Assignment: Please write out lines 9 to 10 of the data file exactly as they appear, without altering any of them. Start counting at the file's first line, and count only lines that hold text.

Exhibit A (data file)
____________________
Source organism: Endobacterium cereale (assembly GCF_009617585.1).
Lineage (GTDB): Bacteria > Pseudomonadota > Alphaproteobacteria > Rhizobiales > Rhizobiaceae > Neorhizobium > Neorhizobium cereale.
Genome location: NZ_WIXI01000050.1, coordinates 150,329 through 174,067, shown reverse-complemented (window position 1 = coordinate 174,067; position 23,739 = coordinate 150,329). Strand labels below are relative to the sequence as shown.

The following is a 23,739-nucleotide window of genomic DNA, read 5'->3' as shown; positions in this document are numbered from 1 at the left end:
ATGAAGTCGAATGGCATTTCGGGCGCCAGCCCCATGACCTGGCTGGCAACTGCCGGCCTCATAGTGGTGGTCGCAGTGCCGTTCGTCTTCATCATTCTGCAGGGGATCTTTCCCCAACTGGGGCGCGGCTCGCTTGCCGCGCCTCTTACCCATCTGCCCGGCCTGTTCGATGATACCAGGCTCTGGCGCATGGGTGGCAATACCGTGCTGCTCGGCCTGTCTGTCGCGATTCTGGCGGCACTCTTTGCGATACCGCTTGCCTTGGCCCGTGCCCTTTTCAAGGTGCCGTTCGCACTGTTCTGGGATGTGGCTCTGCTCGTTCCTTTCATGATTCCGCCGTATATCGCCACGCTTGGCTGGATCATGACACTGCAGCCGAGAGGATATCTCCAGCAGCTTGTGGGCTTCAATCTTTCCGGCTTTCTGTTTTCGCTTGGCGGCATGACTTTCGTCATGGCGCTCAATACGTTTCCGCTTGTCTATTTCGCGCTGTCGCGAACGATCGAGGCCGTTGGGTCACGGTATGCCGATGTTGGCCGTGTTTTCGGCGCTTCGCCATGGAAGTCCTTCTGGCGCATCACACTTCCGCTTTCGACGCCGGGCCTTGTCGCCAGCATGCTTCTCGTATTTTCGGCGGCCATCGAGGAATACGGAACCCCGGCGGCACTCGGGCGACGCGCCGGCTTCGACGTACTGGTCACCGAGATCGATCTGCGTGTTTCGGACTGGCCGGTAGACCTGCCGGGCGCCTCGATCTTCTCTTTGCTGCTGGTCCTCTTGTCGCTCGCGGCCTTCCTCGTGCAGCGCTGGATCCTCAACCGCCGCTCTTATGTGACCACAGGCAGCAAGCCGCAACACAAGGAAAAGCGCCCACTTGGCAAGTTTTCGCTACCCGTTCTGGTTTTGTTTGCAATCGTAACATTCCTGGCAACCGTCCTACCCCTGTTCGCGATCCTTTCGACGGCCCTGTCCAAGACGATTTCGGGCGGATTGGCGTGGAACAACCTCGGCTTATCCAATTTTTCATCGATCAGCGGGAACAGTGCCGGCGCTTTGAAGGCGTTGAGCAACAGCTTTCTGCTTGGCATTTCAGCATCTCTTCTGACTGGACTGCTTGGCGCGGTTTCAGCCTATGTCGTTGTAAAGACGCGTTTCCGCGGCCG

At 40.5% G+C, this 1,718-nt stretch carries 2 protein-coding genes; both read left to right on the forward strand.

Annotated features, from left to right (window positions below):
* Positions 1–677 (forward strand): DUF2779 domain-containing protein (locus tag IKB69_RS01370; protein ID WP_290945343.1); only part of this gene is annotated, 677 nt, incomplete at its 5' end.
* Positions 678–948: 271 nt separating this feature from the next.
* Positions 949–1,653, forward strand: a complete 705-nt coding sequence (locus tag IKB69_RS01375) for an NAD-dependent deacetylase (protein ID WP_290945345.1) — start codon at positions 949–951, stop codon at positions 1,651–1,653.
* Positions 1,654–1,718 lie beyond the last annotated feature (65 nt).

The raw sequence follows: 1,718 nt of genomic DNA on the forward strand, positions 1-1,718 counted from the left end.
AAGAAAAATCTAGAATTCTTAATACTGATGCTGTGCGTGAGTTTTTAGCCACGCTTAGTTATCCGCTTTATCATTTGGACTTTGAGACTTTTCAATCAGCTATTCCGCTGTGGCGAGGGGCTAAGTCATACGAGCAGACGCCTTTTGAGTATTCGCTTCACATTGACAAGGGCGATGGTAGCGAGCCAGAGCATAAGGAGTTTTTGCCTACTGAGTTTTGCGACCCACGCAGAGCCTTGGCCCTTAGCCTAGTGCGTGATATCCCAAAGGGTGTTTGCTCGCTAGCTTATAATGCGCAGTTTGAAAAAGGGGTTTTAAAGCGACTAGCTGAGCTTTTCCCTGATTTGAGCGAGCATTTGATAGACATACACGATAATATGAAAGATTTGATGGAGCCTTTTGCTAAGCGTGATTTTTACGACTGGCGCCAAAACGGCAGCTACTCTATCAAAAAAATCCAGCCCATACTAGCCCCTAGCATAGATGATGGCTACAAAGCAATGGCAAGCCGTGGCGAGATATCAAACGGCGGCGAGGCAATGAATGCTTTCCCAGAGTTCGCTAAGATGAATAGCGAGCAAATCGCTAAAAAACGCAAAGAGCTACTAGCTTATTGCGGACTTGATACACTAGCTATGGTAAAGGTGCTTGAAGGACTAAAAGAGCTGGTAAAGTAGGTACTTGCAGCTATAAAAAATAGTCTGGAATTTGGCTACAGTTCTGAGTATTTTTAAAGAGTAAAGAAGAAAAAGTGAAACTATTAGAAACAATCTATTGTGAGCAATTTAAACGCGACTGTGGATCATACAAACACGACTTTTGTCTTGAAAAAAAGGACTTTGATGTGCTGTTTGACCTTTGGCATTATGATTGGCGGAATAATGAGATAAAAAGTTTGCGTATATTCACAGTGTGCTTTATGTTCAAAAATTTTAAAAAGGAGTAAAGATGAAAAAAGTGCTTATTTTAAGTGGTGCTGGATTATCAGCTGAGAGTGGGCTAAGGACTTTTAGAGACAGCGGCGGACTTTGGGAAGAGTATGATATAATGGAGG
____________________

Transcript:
* Positions 678–948: 271 nt separating this feature from the next.
* Positions 949–1,653, forward strand: a complete 705-nt coding sequence (locus tag IKB69_RS01375) for an NAD-dependent deacetylase (protein ID WP_290945345.1) — start codon at positions 949–951, stop codon at positions 1,651–1,653.